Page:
# Creating a Proof of Concept for the Sensor

Post 1:

For creating the motion sensor of the shoulder, I posed three questions:

• How accurately can we sense shoulder and arm location using only 1 magnet?
• Can we still sense shoulder location when the user moves?
• How accurately can we classify shoulder motions?

Given one magnet and a magnetometer, there are infinitely many ways to get the same reading, on a magnetometer. However, there is a limited number of places that the magnet could be on the shoulder, so if we know where the magnet is placed on the shoulder, and the specific magnetometer readings that those positions give, then by the readings we would be able to identify the position of the shoulder. Another way to think about this is, if we know where the magnet could be on the shoulder based on human anatomy, and if we know where the magnet could be based on the magnetic field, we would limit the number of places where the magnet could be to be able to detect a point where the magnet is located. That will give us enough info to detect the position of the shoulder joint.

We would need to see how the earth’s magnetic field, and other surrounding magnetic fields could interfere in the detention of the magnet’s position.  For the earth’s magnetic field, we would be able to calibrate the magnetometer to ignore the magnetic field in one direction. Using this, we would test if the sensor still works when somebody is moving straight because the earth’s magnetic field would not change in these motions. Next, we would also be able to measure turning angle using the IMU, calculate the expected magnetic field produced by the earth, and remove its effects from the magnetometer readings, thus canceling out the noise produced by the earth’s magnetic field regardless of direction. A similar thing can be done for outside magnetic field noise.

I started off my project by creating a proof of concept by modeling shoulder motions, and the sensor’s readings.  To simulate an shoulder, I created a model out of foam, and placed a shimmer IMU on the back of the shoulder, and a neodymium magnet on the side of the arm. When the arm moves, the magnet would also move, changing the magnetic field and the readings on the magnetometer. By moving the model’s arm around, we would be able to track the readings of the magnetometer and visualise the magnetic field that it is recording. This would enable us to see if one magnet creates a significant change in the field to be detected by the magnetometer. A picture of the model can be seen below.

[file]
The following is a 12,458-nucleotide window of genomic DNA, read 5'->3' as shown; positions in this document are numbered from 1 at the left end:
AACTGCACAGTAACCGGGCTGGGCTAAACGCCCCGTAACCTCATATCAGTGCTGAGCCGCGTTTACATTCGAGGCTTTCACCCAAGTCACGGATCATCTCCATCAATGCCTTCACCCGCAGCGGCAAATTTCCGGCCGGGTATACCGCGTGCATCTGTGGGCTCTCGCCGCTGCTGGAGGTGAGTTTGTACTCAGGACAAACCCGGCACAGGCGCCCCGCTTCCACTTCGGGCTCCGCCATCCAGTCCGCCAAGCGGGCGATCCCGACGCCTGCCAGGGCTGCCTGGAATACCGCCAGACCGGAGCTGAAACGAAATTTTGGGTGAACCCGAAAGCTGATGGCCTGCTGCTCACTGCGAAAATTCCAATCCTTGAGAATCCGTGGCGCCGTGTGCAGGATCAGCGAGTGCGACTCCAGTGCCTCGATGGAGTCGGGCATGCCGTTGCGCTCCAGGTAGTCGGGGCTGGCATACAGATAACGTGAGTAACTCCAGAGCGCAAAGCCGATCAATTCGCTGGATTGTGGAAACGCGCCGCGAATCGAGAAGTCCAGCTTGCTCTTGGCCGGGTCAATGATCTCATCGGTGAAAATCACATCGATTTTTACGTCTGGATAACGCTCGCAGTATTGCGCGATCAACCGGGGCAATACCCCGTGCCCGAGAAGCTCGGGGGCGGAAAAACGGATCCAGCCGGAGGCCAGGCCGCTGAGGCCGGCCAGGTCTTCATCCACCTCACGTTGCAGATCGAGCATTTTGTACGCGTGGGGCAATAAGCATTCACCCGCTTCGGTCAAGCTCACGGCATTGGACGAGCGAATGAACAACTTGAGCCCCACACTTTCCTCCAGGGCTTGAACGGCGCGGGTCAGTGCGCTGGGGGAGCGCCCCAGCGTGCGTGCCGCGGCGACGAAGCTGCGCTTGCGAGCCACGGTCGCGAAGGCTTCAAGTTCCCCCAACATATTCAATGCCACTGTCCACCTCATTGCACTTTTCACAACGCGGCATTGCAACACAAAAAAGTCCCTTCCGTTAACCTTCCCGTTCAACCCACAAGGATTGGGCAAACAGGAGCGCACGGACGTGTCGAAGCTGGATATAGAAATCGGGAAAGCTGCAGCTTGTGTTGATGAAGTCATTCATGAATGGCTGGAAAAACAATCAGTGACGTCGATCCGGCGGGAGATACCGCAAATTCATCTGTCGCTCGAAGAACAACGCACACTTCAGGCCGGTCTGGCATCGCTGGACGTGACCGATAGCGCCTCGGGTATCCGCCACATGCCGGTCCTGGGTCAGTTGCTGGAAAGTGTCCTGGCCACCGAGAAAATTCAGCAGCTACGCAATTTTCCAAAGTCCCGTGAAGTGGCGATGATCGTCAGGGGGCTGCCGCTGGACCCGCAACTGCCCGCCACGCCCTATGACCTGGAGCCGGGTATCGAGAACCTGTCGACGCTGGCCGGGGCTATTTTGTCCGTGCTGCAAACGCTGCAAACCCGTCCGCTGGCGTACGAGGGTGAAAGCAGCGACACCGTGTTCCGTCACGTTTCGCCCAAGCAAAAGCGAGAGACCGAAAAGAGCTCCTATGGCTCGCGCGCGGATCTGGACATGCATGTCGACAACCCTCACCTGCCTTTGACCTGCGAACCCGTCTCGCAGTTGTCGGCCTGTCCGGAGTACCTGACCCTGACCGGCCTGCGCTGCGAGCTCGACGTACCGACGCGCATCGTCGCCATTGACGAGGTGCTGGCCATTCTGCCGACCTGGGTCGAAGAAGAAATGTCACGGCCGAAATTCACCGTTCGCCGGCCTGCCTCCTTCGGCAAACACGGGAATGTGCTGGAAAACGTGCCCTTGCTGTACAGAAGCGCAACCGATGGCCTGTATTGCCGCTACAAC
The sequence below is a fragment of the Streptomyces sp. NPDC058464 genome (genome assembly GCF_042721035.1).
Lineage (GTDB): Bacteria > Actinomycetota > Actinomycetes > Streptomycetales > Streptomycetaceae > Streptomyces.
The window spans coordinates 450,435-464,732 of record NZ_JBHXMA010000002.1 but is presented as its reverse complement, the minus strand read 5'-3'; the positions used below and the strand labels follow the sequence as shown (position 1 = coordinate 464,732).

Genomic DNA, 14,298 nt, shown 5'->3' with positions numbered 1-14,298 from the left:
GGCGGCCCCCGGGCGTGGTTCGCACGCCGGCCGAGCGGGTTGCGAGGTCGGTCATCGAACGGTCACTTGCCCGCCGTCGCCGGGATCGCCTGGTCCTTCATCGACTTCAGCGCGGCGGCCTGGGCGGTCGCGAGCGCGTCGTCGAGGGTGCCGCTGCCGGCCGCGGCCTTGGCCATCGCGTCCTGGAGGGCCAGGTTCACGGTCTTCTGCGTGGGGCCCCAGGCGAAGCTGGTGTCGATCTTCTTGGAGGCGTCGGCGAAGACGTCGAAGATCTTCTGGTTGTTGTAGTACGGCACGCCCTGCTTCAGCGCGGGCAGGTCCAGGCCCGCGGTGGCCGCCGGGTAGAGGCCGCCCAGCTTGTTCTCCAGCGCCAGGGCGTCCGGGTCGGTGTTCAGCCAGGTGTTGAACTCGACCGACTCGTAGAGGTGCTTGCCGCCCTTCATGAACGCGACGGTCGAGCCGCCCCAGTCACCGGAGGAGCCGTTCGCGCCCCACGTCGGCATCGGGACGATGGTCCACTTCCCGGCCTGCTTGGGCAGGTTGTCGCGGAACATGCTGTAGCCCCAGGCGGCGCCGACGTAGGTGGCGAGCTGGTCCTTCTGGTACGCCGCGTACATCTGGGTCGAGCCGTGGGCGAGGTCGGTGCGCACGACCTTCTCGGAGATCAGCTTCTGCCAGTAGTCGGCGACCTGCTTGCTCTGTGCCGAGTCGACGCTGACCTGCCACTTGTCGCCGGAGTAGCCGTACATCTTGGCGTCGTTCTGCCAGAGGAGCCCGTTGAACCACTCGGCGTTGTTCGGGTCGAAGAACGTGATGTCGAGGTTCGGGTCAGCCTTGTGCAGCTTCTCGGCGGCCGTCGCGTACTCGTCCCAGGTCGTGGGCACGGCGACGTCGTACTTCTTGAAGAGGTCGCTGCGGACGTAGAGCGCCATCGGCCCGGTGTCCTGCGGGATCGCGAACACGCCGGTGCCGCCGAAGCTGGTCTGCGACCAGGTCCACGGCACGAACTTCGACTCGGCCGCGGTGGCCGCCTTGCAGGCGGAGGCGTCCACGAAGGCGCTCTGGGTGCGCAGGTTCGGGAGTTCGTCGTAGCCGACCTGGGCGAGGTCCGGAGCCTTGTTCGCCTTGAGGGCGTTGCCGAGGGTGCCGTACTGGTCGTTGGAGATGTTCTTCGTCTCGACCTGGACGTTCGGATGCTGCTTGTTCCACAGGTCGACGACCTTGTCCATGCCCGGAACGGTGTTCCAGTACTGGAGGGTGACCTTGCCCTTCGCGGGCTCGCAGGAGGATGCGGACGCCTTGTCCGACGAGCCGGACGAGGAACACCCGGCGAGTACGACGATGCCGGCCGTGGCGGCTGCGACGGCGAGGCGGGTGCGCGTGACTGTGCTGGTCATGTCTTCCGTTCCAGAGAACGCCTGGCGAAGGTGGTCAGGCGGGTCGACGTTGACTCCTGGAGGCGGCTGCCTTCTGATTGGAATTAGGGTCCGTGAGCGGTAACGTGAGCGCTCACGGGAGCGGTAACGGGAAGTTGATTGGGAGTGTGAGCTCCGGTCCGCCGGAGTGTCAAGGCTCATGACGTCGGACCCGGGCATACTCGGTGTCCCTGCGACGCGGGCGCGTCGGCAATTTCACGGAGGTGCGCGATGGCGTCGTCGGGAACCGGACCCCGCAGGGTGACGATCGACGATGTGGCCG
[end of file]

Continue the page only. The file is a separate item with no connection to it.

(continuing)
I moved the arm down, forward, up, back, and in a circular motion, repeating each motion three times. Then I graphed the magnetometer readings using python. The x-axis represents time in milliseconds, and the y-axis represents the magnetic field in microteslas of the magnetometer pointing in the x, y, and z directions. When I moved the arm down three times, and there was visible change in the z-axis. Moving the arm forward, there was also visible change in the z axis, and a slight change in the x axis. Moving the arm up, there was a significant change in the x axis, and a slight change in the z axis. For backward motion, there was a visible change in all three axes, but most significantly in the y axis. Lastly, when modeling a circular motion, we wanted to see the readings for a throw, or a serve, swinging the arm from the back to the front over the top. This was also read by the magnetometer as a visible change in all three axes.  A graph of the readings can be seen below.

This demo shows that if it turns out that there are multiple positions that are possible for a specific magnetometer reading, we could classify motions of the arm based on the readings of the magnetometer without knowing the exact position of the shoulder. Since we know that the different motions have different characteristics in the x,y, and z planes, we would be able to classify the motions based on the characteristics of the readings. Then, using those classifications, we might be able to see variations, and based on those variations, deduct a most likely position for the shoulder joint.